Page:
If the thought of staying up late watching a movie or hanging out with friends after hours has you thinking "I’m too old for that now," you’ve probably realized just how important sleep is for our bodies.
While you might associate staying up all night with the behavior exhibited when you were younger, rest might be more important during those formative years than as an adult.
Compared to the recommended seven to eight hours of sleep you’re supposed to get when you’re older, experts recommend even more sleep for kids and teens. Those extra zzz’s aren’t just necessary to keep them from being moody or aggressive, but play a vital role in their ability to learn effectively, retain their studies, and keep sleep-related illnesses at bay.
So how much rest are high school students getting compared to the sleep they need, and what’s keeping them up at night? To find out, we used data from the Centers for Disease Control and Prevention’s (CDC) Youth Risk Behavior Survey from 2011 to 2017 on student sleep patterns. Read on as we dissect how much of an impact getting enough sleep has on students’ grades and their physical activity.
Procrastinating on Sleep
According to the CDC, high school students need between eight and 10 hours of sleep every night. If you think about rest like it’s food for the brain, you’ll have a pretty good idea of just how important sleep is to teenagers and their growing bodies. If they want to perform well on their tests, get along with their peers, and even play well on the field, sleep is crucial to students’ physical and mental health.
Despite the importance of sleep to virtually every aspect of high schoolers’ lives, the CDC found 71 percent of them didn’t get enough sleep on school nights. Averaging just 6.6 hours a night for girls and 6.7 hours for boys, a majority of students are missing the mark when it comes to their bedtimes.
Those bad habits could be something high schoolers are developing over time. With college applications and standardized tests on the line, junior year is typically regarded as the hardest year of high school, and students’ sleep patterns show it. Averaging less than 6.5 hours of sleep every night, over three-fourths of students in the 11th grade didn’t get the recommended amount of daily sleep.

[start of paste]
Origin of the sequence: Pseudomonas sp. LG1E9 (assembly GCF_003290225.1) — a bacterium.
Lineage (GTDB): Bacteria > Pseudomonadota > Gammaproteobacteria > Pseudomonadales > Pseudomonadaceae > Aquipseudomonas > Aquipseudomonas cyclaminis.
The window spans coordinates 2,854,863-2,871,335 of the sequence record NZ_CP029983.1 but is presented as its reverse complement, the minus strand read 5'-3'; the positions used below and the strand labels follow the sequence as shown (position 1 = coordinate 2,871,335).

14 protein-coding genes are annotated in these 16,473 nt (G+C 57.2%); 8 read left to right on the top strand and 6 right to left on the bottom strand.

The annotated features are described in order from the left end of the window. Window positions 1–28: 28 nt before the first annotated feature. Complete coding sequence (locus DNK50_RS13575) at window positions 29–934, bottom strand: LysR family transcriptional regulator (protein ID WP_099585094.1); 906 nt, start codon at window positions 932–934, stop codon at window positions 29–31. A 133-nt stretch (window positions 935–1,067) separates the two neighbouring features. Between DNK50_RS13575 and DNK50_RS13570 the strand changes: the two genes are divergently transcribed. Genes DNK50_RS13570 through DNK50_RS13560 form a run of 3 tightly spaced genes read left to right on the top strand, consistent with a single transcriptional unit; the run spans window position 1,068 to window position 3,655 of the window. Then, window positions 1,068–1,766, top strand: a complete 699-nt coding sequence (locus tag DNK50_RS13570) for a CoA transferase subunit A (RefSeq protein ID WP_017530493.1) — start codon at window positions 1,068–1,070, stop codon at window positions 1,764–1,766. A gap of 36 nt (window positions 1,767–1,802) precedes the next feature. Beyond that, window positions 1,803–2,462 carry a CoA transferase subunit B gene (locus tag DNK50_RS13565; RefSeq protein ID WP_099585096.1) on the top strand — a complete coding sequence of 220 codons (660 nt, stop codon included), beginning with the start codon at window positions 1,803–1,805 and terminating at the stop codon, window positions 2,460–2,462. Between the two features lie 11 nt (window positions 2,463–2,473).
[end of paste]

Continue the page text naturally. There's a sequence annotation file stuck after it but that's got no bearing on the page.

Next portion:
An Immediate Impact
We found the amount of zzz’s high schoolers are getting daily has fallen slightly over the last six years. From 2011 to 2017, girls have gotten around 11 minutes less sleep on average, while boys have gotten almost 14 minutes less sleep on average.
One possible explanation could be personal technology and the young age at which kids acquire these devices. Studies show that spending too much time in front of the computer or on your cell phone suppresses the natural production of melatonin and stimulates the brain and body in a way that makes it harder and harder to fall asleep. In 2017, one study found the average child under the age of eight spent 48 minutes every day looking at handheld devices, compared to just five minutes in 2011.
A Failing Grade?
Research shows sleep is a pivotal part of the cognitive function, but what does that mean for high school students?
Just 30 minutes of sleep could be the difference between a passing grade and a failing score.
By looking at the amount of sleep students got on school nights, we learned those who slept the most, 6.7 hours every night, typically earned A’s in their high school coursework. However, students who typically earned D’s and F’s slept roughly 30 minutes less every night, averaging less than 6.2 hours of rest. While 71 percent of students earning A’s still didn’t get the right amount of sleep every night, the percentages were higher (nearly 79 percent) among students who got D’s and F’s instead.
Exerting Effort and Energy
There are plenty of risks when it comes to students playing sports, even if they aren’t engaged in high-contact exercise.
Kids running track or cross-country face a higher risk of lower leg injuries, gymnastics can lead to numb wrists, and even swimming can lead to lung and breathing problems. For all these reasons and more, youth athletes typically need more sleep than the average student. Students contributing on the field as well as in the classroom use their evening rest to help manage performance, cognitive function, mood, and their grades on a daily basis.